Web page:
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Skills, signals, and employability: An experimental investigation

Marc Piopiunik, Guido Schwerdt, Lisa Simon () and Ludger Woessmann ()

European Economic Review, 2020, vol. 123, issue C

Abstract: Because most skills of labor-market entrants are not directly observed by employers, individuals acquire skill signals. To study which signals are valued by employers, we randomize several skill signals on resumes of fictitious applicants among which we ask a large representative sample of German human-resource managers to choose. We find that signals in both studied domains – cognitive and social skills – have significant effects on being invited for a job interview. Consistent with their relevance, expectedness, and credibility, different signals are effective for apprenticeship applicants and college graduates. While GPAs and social skills are significant for both genders, females are particularly rewarded for IT and language skills. Older HR managers value school grades less and other signals more. HR managers in larger firms value college grades more.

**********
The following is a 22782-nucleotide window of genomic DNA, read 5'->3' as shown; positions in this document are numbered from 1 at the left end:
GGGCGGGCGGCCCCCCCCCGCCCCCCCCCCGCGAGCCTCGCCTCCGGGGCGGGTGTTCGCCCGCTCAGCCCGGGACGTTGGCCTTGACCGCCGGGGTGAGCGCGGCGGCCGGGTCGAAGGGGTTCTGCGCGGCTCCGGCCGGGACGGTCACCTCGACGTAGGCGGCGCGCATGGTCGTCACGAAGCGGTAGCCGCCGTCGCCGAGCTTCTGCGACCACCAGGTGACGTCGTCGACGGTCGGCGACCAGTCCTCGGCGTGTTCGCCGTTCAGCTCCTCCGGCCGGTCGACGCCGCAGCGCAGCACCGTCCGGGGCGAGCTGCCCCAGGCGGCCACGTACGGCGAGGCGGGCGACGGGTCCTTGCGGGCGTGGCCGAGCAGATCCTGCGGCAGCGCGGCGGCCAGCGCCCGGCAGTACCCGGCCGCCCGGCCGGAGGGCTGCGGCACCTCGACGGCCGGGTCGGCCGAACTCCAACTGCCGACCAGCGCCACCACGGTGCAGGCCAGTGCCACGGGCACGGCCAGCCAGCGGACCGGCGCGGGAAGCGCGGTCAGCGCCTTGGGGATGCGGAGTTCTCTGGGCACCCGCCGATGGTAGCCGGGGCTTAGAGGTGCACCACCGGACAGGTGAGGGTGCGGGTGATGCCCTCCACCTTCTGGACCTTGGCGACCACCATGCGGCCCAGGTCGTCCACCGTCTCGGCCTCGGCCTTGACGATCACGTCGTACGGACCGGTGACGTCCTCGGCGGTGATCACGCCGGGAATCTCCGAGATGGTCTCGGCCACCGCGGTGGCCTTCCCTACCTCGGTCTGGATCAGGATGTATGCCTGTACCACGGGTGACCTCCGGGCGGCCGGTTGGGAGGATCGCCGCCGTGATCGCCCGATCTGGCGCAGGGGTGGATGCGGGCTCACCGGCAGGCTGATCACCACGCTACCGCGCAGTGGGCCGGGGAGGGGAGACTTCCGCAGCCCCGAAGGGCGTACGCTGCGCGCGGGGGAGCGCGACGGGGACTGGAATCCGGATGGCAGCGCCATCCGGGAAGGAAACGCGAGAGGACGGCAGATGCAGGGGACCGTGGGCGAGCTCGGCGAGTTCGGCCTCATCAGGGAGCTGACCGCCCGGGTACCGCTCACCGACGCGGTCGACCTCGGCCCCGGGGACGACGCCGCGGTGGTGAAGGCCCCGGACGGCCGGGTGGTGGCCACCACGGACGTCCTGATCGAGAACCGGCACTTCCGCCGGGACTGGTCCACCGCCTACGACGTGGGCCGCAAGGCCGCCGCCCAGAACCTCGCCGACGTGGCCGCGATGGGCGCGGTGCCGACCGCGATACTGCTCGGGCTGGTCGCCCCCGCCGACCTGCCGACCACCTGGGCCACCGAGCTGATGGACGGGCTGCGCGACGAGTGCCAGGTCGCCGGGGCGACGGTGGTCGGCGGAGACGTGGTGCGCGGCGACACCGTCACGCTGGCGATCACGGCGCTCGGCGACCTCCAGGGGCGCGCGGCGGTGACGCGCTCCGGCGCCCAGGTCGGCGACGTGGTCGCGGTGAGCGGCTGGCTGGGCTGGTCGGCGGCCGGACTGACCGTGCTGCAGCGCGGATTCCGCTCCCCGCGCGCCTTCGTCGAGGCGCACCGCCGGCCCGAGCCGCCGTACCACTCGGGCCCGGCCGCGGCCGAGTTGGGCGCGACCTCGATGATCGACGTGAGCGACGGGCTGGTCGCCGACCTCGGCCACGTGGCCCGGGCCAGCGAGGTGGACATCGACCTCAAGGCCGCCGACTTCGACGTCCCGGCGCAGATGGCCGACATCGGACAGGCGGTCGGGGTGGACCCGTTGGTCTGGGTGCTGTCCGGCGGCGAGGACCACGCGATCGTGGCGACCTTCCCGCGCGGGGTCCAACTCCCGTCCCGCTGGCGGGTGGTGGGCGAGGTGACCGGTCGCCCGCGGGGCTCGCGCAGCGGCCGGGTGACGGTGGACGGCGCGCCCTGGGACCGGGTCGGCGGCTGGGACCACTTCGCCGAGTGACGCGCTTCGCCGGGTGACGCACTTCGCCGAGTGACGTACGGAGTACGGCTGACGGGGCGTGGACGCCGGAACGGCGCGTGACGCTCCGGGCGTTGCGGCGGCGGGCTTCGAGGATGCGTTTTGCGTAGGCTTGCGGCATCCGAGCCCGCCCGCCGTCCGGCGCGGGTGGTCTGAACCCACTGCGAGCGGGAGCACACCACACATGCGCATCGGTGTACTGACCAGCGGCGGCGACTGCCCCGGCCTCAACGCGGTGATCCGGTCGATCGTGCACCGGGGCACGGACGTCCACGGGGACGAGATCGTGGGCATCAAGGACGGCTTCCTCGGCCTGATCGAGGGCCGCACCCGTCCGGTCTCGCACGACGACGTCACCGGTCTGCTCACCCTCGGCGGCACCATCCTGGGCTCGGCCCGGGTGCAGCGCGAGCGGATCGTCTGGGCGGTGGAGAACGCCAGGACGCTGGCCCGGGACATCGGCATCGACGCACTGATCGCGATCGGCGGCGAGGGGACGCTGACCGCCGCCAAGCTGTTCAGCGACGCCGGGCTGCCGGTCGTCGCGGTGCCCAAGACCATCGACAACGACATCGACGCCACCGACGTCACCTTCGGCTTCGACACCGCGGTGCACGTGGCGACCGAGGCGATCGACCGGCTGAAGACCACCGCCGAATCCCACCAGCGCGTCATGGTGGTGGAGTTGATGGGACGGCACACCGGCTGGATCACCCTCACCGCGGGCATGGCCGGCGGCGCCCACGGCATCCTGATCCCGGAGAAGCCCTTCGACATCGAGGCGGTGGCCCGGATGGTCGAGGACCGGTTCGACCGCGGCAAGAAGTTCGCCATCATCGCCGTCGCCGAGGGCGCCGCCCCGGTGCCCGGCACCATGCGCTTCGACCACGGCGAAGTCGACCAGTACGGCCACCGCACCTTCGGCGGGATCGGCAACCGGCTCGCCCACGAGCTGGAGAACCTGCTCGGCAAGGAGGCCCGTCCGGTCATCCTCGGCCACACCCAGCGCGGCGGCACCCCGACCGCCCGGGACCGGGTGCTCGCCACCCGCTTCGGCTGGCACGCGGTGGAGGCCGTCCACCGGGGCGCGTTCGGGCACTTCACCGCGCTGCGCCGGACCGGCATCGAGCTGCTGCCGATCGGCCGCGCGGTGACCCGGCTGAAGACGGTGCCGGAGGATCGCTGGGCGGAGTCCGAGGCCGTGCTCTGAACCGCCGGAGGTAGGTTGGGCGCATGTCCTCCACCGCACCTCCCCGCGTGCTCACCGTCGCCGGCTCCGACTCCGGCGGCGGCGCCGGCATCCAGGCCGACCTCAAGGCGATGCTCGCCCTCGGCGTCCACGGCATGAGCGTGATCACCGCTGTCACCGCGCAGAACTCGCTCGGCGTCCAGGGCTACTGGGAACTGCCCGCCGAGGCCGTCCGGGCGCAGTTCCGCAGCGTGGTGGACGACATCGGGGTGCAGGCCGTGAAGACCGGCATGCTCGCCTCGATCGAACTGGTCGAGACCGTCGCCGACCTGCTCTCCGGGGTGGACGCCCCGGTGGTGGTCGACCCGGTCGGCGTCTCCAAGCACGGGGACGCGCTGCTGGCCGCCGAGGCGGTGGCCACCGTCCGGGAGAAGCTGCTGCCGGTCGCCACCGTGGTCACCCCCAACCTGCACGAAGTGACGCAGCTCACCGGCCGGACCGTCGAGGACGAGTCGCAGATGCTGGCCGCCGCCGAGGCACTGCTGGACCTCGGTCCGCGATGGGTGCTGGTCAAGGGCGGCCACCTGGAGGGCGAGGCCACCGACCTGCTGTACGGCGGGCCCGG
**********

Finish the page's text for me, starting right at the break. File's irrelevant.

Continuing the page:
Keywords: Signals; Cognitive skills; Social skills; Resume; Hiring; Labor market (search for similar items in EconPapers)
JEL-codes: J24 J21 I26 (search for similar items in EconPapers)
Date: 2020
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Related works:
Working Paper: Skills, Signals, and Employability: An Experimental Investigation (2018) Downloads
Working Paper: Skills, Signals, and Employability: An Experimental Investigation (2018) Downloads
Working Paper: Skills, Signals, and Employability: An Experimental Investigation (2018) Downloads
Working Paper: Skills, Signals, and Employability: An Experimental Investigation (2018) Downloads
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Persistent link: https://EconPapers.repec.org/RePEc:eee:eecrev:v:123:y:2020:i:c:s0014292120300064

DOI: 10.1016/j.euroecorev.2020.103374

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